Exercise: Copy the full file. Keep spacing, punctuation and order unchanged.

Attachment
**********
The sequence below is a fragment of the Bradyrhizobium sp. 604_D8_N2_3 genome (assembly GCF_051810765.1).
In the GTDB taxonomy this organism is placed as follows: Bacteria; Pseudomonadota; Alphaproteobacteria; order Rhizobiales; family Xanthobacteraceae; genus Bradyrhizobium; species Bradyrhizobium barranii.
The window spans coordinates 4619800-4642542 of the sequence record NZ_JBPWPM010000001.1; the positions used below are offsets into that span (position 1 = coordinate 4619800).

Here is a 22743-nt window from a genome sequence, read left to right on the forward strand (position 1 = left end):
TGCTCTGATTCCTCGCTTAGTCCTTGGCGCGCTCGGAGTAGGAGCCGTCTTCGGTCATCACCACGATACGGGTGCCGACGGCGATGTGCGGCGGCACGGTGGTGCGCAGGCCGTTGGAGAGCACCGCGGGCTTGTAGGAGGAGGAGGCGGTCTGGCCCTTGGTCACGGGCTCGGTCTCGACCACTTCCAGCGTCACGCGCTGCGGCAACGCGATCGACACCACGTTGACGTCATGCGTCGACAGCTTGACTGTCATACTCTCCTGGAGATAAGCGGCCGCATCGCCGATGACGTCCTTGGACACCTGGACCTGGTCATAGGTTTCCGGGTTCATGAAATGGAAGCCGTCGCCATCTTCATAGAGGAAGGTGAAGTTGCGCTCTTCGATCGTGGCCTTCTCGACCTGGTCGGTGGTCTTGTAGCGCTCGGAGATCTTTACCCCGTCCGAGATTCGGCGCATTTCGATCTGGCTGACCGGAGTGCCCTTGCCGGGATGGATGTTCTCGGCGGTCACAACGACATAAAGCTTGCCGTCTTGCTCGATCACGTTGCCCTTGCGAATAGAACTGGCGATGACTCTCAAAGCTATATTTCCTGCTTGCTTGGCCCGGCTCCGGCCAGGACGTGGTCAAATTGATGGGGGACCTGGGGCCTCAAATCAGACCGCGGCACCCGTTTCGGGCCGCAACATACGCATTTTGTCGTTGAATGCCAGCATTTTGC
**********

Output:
The sequence below is a fragment of the Bradyrhizobium sp. 604_D8_N2_3 genome (assembly GCF_051810765.1).
In the GTDB taxonomy this organism is placed as follows: Bacteria; Pseudomonadota; Alphaproteobacteria; order Rhizobiales; family Xanthobacteraceae; genus Bradyrhizobium; species Bradyrhizobium barranii.
The window spans coordinates 4619800-4642542 of the sequence record NZ_JBPWPM010000001.1; the positions used below are offsets into that span (position 1 = coordinate 4619800).

Here is a 22743-nt window from a genome sequence, read left to right on the forward strand (position 1 = left end):
TGCTCTGATTCCTCGCTTAGTCCTTGGCGCGCTCGGAGTAGGAGCCGTCTTCGGTCATCACCACGATACGGGTGCCGACGGCGATGTGCGGCGGCACGGTGGTGCGCAGGCCGTTGGAGAGCACCGCGGGCTTGTAGGAGGAGGAGGCGGTCTGGCCCTTGGTCACGGGCTCGGTCTCGACCACTTCCAGCGTCACGCGCTGCGGCAACGCGATCGACACCACGTTGACGTCATGCGTCGACAGCTTGACTGTCATACTCTCCTGGAGATAAGCGGCCGCATCGCCGATGACGTCCTTGGACACCTGGACCTGGTCATAGGTTTCCGGGTTCATGAAATGGAAGCCGTCGCCATCTTCATAGAGGAAGGTGAAGTTGCGCTCTTCGATCGTGGCCTTCTCGACCTGGTCGGTGGTCTTGTAGCGCTCGGAGATCTTTACCCCGTCCGAGATTCGGCGCATTTCGATCTGGCTGACCGGAGTGCCCTTGCCGGGATGGATGTTCTCGGCGGTCACAACGACATAAAGCTTGCCGTCTTGCTCGATCACGTTGCCCTTGCGAATAGAACTGGCGATGACTCTCAAAGCTATATTTCCTGCTTGCTTGGCCCGGCTCCGGCCAGGACGTGGTCAAATTGATGGGGGACCTGGGGCCTCAAATCAGACCGCGGCACCCGTTTCGGGCCGCAACATACGCATTTTGTCGTTGAATGCCAGCATTTTGC